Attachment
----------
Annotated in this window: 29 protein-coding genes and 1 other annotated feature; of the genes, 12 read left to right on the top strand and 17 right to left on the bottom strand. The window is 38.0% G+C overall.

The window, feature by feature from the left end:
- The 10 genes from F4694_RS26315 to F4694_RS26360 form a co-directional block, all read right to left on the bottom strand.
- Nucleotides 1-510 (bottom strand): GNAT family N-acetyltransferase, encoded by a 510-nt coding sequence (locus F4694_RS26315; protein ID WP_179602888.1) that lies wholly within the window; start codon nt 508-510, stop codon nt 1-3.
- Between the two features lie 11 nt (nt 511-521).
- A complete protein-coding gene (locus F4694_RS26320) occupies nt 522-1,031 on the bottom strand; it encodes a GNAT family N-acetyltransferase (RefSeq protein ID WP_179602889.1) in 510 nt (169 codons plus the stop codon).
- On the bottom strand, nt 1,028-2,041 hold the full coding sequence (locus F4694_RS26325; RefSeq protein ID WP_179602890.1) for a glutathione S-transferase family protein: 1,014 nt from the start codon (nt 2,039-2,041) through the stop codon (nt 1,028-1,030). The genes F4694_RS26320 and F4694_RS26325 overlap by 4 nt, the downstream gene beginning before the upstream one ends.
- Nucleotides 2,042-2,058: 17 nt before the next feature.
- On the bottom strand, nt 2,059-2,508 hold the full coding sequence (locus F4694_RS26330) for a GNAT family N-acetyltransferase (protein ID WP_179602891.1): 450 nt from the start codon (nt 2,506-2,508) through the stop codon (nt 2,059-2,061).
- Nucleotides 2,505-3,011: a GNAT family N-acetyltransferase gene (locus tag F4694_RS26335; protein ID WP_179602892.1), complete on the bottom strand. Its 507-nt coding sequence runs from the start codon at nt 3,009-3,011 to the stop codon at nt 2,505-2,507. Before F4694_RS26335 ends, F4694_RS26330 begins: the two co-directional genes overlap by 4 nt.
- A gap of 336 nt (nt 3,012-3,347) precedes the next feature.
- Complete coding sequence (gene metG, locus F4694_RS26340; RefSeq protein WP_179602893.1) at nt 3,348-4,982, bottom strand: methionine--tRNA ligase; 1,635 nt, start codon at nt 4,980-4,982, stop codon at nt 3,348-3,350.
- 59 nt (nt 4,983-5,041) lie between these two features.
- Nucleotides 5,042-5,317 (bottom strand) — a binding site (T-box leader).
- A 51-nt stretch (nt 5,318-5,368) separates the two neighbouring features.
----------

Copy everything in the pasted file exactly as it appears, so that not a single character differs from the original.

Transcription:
Annotated in this window: 29 protein-coding genes and 1 other annotated feature; of the genes, 12 read left to right on the top strand and 17 right to left on the bottom strand. The window is 38.0% G+C overall.

The window, feature by feature from the left end:
- The 10 genes from F4694_RS26315 to F4694_RS26360 form a co-directional block, all read right to left on the bottom strand.
- Nucleotides 1-510 (bottom strand): GNAT family N-acetyltransferase, encoded by a 510-nt coding sequence (locus F4694_RS26315; protein ID WP_179602888.1) that lies wholly within the window; start codon nt 508-510, stop codon nt 1-3.
- Between the two features lie 11 nt (nt 511-521).
- A complete protein-coding gene (locus F4694_RS26320) occupies nt 522-1,031 on the bottom strand; it encodes a GNAT family N-acetyltransferase (RefSeq protein ID WP_179602889.1) in 510 nt (169 codons plus the stop codon).
- On the bottom strand, nt 1,028-2,041 hold the full coding sequence (locus F4694_RS26325; RefSeq protein ID WP_179602890.1) for a glutathione S-transferase family protein: 1,014 nt from the start codon (nt 2,039-2,041) through the stop codon (nt 1,028-1,030). The genes F4694_RS26320 and F4694_RS26325 overlap by 4 nt, the downstream gene beginning before the upstream one ends.
- Nucleotides 2,042-2,058: 17 nt before the next feature.
- On the bottom strand, nt 2,059-2,508 hold the full coding sequence (locus F4694_RS26330) for a GNAT family N-acetyltransferase (protein ID WP_179602891.1): 450 nt from the start codon (nt 2,506-2,508) through the stop codon (nt 2,059-2,061).
- Nucleotides 2,505-3,011: a GNAT family N-acetyltransferase gene (locus tag F4694_RS26335; protein ID WP_179602892.1), complete on the bottom strand. Its 507-nt coding sequence runs from the start codon at nt 3,009-3,011 to the stop codon at nt 2,505-2,507. Before F4694_RS26335 ends, F4694_RS26330 begins: the two co-directional genes overlap by 4 nt.
- A gap of 336 nt (nt 3,012-3,347) precedes the next feature.
- Complete coding sequence (gene metG, locus F4694_RS26340; RefSeq protein WP_179602893.1) at nt 3,348-4,982, bottom strand: methionine--tRNA ligase; 1,635 nt, start codon at nt 4,980-4,982, stop codon at nt 3,348-3,350.
- 59 nt (nt 4,983-5,041) lie between these two features.
- Nucleotides 5,042-5,317 (bottom strand) — a binding site (T-box leader).
- A 51-nt stretch (nt 5,318-5,368) separates the two neighbouring features.